If you have enjoyed a lifetime’s pleasure from music, you may like to consider making a gift in your Will to the Royal Philharmonic Society.
In making such a gesture, you can trust in the Royal Philharmonic Society's remarkable history. The Society was created in 1813 by a group of musicians who wanted to share classical music with a wider public. Their regular performances attracted world-class artists including Mendelssohn and Wagner, helping to establish Britain as an essential destination for music, and they commissioned exhilarating new music for an eager public to hear - most famously, Beethoven’s Ninth Symphony. In its founding gesture, the Society created a repertory and a culture that were set to last.
To this day, the RPS tirelessly supports and champions musicians who – like our founders – strive to enrich society with all that they do. Through grants, commissions, mentoring, courses and performance opportunities, we help promising performers and composers when they can often struggle, taking their first professional steps and finding their voice. We set them on a path to making great music, inspiring many, for decades to come. Investing in them means investing in a long, prosperous future for classical music.
Your gift does not have to be large: even a small amount can make all the difference. Some people leave the RPS specific gifts of money, while others choose to leave us the residue of their estate once family and friends have been looked after.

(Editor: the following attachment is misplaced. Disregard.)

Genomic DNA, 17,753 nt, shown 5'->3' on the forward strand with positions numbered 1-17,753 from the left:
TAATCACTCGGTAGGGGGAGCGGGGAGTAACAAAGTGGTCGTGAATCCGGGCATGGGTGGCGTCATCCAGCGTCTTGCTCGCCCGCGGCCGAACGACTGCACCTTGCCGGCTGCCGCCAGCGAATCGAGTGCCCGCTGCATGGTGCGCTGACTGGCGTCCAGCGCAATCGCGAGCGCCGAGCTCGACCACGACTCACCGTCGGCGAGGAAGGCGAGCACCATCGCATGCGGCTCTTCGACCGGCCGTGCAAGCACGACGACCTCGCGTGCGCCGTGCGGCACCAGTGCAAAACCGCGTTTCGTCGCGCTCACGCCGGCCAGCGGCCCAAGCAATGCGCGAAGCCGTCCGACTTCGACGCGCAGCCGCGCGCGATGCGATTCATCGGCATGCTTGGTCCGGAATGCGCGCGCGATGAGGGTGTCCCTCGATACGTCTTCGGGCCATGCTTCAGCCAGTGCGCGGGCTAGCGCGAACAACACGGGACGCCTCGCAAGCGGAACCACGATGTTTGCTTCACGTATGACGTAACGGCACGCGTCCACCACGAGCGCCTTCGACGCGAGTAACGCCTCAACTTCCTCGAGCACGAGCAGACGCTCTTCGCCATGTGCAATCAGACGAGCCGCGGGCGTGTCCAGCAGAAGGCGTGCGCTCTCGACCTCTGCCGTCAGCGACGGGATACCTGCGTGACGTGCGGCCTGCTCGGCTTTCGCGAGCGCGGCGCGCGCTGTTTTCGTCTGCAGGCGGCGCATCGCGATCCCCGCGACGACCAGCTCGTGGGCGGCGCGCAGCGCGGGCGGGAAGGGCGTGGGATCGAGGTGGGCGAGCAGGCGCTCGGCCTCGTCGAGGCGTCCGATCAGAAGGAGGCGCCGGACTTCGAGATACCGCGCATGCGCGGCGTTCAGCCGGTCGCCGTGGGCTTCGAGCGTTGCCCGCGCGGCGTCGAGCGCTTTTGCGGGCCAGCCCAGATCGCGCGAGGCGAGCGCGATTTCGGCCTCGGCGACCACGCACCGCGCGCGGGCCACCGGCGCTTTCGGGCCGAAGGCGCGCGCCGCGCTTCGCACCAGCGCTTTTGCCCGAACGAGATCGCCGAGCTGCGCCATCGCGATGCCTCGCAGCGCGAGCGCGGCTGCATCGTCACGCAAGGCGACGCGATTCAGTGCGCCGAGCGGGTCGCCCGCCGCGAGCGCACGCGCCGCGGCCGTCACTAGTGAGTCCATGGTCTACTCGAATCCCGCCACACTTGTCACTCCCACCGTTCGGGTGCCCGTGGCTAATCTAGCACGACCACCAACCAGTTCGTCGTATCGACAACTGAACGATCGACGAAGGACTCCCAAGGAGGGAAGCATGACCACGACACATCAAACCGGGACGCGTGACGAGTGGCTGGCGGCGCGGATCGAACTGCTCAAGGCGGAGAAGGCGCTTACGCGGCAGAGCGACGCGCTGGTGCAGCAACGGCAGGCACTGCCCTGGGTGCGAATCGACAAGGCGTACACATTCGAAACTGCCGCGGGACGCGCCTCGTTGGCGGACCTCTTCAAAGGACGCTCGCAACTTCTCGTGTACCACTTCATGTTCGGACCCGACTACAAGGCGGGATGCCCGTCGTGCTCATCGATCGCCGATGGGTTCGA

If you decide you would like to include a legacy to the RPS in your Will, a simple addition or codicil can be added. We can offer advice on how to word your bequest so your intentions are honoured but always advise that you seek the specialist advice of a solicitor when creating or updating your Will. Making such provision to a registered charity like the Royal Philharmonic Society can also bring tax benefits – a solicitor can tell you more about this.
Naturally, you do not need to tell us if you intend to make a gift of this nature to the RPS but sharing the news with us gives us the opportunity to acknowledge your gesture and ensure you enjoy a special association with the Society during your lifetime.
Thank you for taking the time to consider a gift like this.
Sally Groves, former Creative Director, Schott London: Schott first published Beethoven's Ninth Symphony. The RPS’s strong support for composers is definitely creating a future for music!
DID YOU KNOW?
Voting for the RPS Gold Medal is still carried out using the original 19th century yes/no voting box.